If Malaysia is serious about promoting women’s empowerment, it needs to support female leaders in civil society, Lynda Lim writes.
The Malaysian Government says it is committed to promoting women in decision-making positions. A key element of this commitment is the government’s target of having women fill at least 30 per cent of decision-making roles in both the public and corporate sector. This focus on maximising economic outcomes placing women in leadership positions is a fairly orthodox, and restrictive, way to view the goal of women’s empowerment and leadership.
A review of policies put in place signalled that a “business case approach to women’s empowerment and gender equality has become the dominant discourse through which gender equality claims are justified”. Such perspectives present gender equality claims as only valid if they fit within the market logic.
Engaging in conversation about women’s leadership in the public and private sector is of critical importance. At the same time, we must question whether and how these conversations tend to revert towards a “business case” justification for gender equality in the public and corporate sector, with diminished support for women in civil society.
Over the years, female leaders in civil society have played critical roles in mobilising grassroots participation, promoting gender justice, enhancing good governance and addressing human rights violations.
While Malaysia’s development plan has reiterated the importance of women’s leadership, there is limited consideration of what women’s leadership capacities actually are. This is especially the case when it comes to civil society.
Female leaders in civil society who are involved in challenging Sharia law or discriminatory Islamic family law, or who are active in the ‘Bersih’ pro-democracy and anti-corruption movement, face a shrinking space to operate.
Specific issues in relation to women’s rights and women in politics are overshadowed by a broader culture of fear, corruption, and restriction of freedom of expression and freedom to information. For instance, in 2014, Islamic Fatwahs have been used to silence and intimidate key women’s organisations supporting Muslim women’s rights and access to justice.
At the same time, domestic legislation, such as the Peaceful Assembly Act 2012 and the Security Offenses Bill 2012 (also known as SOSMA) have been used to repress freedom of association and assembly and to detain female critics of the government. The threat of such legislation works to curtail freedom of expression, association and movement of women’s rights activists, despite constitutional protections in these areas.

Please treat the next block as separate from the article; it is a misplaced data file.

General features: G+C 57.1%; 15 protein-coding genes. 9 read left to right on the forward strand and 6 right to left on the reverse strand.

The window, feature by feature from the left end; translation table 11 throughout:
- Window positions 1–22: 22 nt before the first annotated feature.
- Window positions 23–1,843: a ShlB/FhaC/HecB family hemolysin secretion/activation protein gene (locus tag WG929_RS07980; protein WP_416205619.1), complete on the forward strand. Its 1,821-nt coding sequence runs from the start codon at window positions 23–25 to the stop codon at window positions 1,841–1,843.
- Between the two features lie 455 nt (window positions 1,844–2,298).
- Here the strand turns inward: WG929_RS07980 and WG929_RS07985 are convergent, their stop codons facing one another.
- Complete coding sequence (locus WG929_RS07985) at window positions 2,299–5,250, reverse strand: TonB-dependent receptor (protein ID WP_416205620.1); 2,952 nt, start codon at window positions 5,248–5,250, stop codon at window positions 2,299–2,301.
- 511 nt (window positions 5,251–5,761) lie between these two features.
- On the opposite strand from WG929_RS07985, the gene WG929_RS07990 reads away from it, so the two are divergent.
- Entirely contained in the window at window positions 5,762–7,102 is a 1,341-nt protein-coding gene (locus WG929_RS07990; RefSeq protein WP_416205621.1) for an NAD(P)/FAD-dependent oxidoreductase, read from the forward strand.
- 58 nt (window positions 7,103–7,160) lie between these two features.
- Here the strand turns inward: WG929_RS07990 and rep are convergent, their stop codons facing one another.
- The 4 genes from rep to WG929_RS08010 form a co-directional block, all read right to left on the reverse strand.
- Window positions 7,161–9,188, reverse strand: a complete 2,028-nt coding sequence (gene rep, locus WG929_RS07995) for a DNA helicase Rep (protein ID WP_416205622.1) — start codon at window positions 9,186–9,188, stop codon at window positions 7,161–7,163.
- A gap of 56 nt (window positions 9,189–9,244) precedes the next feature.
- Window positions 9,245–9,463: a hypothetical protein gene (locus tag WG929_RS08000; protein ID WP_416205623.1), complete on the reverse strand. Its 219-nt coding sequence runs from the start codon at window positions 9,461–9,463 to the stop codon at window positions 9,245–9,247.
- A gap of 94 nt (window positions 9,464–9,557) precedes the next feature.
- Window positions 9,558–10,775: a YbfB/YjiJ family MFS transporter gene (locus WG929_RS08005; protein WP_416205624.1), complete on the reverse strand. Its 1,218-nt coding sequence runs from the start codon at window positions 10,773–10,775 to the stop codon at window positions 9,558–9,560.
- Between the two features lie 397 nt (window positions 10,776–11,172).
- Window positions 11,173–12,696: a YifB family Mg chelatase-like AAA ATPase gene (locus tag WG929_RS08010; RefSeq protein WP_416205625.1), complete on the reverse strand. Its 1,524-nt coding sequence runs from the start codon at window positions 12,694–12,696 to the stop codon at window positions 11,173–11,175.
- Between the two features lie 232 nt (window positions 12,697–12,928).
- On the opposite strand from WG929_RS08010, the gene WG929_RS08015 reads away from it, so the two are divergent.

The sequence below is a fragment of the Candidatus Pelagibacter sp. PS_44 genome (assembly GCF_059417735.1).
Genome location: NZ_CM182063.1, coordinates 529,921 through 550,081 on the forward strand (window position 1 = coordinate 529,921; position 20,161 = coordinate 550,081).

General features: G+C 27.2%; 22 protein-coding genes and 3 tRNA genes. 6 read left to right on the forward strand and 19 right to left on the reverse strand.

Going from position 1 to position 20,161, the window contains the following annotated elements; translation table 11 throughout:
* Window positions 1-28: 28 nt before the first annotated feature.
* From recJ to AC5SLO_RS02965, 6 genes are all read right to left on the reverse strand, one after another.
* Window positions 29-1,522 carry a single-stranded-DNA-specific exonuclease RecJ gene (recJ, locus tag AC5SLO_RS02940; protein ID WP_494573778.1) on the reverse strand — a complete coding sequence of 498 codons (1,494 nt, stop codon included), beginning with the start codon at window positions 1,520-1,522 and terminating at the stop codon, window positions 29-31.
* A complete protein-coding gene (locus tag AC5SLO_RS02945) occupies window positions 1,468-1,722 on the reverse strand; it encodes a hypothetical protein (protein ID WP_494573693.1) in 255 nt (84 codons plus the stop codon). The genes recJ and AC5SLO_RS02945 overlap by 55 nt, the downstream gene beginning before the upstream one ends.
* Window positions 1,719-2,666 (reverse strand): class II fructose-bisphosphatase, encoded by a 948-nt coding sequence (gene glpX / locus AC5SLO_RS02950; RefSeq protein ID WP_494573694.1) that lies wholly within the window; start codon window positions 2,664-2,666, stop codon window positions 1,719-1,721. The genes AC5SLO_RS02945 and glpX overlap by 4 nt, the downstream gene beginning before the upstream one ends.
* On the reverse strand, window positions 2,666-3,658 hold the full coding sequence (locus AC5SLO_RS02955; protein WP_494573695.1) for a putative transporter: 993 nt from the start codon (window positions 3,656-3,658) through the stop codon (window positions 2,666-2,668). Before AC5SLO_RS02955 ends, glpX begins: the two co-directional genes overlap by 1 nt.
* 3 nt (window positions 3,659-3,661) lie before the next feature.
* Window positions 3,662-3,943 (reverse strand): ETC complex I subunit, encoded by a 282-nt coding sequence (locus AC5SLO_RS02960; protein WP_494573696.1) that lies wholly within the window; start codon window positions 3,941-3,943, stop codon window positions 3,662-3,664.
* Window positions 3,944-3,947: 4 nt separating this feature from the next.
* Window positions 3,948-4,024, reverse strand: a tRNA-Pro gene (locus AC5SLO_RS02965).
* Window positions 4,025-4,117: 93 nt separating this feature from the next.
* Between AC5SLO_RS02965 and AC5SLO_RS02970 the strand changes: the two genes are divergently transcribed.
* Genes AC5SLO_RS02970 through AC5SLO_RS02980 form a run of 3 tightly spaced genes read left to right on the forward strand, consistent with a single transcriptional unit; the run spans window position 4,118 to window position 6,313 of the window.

The rise of systematic attacks targeting leading human rights defenders – many of whom are female – has created a climate of fear, and is affecting the work of civil society groups and women’s rights defenders. Perhaps the most high-profile example has been the arrest of Maria Chin Abdullah, the chairperson of Bersih 2.0, in November 2016.
Grounded in the vision of gender equality enshrined in Article 8(2) of the Federal Constitution, there is clearly a need for Malaysia to frame the issue of women’s leadership beyond a corporatised and economic agenda. It is vital that women’s leadership in civil society is also recognised. And it is not enough to view women’s leadership as merely a resource that can contribute to national competitiveness.
The “business case” argument that underlies the government’s current policy framework gives only a weak justification for the value of women’s leadership. We need to ask: how do we advance development that’s good for women and society at large? And how can this be achieved if Malaysia limits its investment in women’s leadership to only the public and corporate sectors?
Leadership implies a commitment to the well-being of others. The commitment to strengthening women’s leadership should also call for an understanding of how the presence and voice of women can be involved in the struggle for justice, peace, and democratic participation.
By thinking about women’s leadership issue from the perspectives of women’s human rights Malaysia has the opportunity to re-conceive the nature of its policy framework. A women’s rights perspective brings attention not only to the economic needs of half the population but also to the social and political circumstances that caused inequality in the first place.
The first step towards a women’s right approach would be to make women a central part of policy and program design. This should involve a more holistic understanding of women’s leadership that encompasses women leadership in the public, private and civil society sectors.
By excluding support for female leaders in civil society groups to collectively mobilise their aspirations and frustrations, Malaysia is replicating the patterns of discrimination that women experience every day in society. If the government wishes to reverse this trend, it should seek to provide an enabling environment for female leaders in civil societies to effectively conduct their daily work,
Malaysia needs to provide strong and coherent policies to help women thrive in leadership positions, not only in the public and corporate sectors but also in civil society. Only by understanding that female leaders in civil society are indispensable for achieving gender equality, can Malaysia claim to be promoting women’s leadership.